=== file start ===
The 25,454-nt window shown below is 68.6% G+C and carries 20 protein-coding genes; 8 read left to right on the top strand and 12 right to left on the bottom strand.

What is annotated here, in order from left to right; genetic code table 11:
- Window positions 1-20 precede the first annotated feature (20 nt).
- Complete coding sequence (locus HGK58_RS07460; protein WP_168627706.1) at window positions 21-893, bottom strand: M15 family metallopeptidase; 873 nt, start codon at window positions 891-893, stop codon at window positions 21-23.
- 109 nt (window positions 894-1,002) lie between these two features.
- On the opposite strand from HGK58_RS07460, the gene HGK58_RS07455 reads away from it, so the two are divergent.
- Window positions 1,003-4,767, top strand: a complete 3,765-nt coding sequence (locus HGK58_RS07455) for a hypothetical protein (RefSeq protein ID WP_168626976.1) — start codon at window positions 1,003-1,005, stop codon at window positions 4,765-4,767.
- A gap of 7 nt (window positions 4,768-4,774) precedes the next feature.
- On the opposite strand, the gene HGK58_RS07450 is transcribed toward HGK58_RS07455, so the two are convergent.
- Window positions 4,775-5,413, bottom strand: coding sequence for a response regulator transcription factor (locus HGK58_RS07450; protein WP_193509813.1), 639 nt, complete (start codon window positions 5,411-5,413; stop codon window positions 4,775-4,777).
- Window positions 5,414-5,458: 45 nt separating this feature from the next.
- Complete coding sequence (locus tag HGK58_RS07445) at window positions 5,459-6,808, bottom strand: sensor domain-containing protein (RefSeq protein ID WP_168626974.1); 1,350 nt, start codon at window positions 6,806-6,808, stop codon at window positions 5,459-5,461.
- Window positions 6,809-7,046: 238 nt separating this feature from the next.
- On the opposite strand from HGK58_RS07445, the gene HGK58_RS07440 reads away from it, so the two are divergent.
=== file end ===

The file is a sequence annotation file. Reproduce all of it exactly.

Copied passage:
The 25,454-nt window shown below is 68.6% G+C and carries 20 protein-coding genes; 8 read left to right on the top strand and 12 right to left on the bottom strand.

What is annotated here, in order from left to right; genetic code table 11:
- Window positions 1-20 precede the first annotated feature (20 nt).
- Complete coding sequence (locus HGK58_RS07460; protein WP_168627706.1) at window positions 21-893, bottom strand: M15 family metallopeptidase; 873 nt, start codon at window positions 891-893, stop codon at window positions 21-23.
- 109 nt (window positions 894-1,002) lie between these two features.
- On the opposite strand from HGK58_RS07460, the gene HGK58_RS07455 reads away from it, so the two are divergent.
- Window positions 1,003-4,767, top strand: a complete 3,765-nt coding sequence (locus HGK58_RS07455) for a hypothetical protein (RefSeq protein ID WP_168626976.1) — start codon at window positions 1,003-1,005, stop codon at window positions 4,765-4,767.
- A gap of 7 nt (window positions 4,768-4,774) precedes the next feature.
- On the opposite strand, the gene HGK58_RS07450 is transcribed toward HGK58_RS07455, so the two are convergent.
- Window positions 4,775-5,413, bottom strand: coding sequence for a response regulator transcription factor (locus HGK58_RS07450; protein WP_193509813.1), 639 nt, complete (start codon window positions 5,411-5,413; stop codon window positions 4,775-4,777).
- Window positions 5,414-5,458: 45 nt separating this feature from the next.
- Complete coding sequence (locus tag HGK58_RS07445) at window positions 5,459-6,808, bottom strand: sensor domain-containing protein (RefSeq protein ID WP_168626974.1); 1,350 nt, start codon at window positions 6,806-6,808, stop codon at window positions 5,459-5,461.
- Window positions 6,809-7,046: 238 nt separating this feature from the next.
- On the opposite strand from HGK58_RS07445, the gene HGK58_RS07440 reads away from it, so the two are divergent.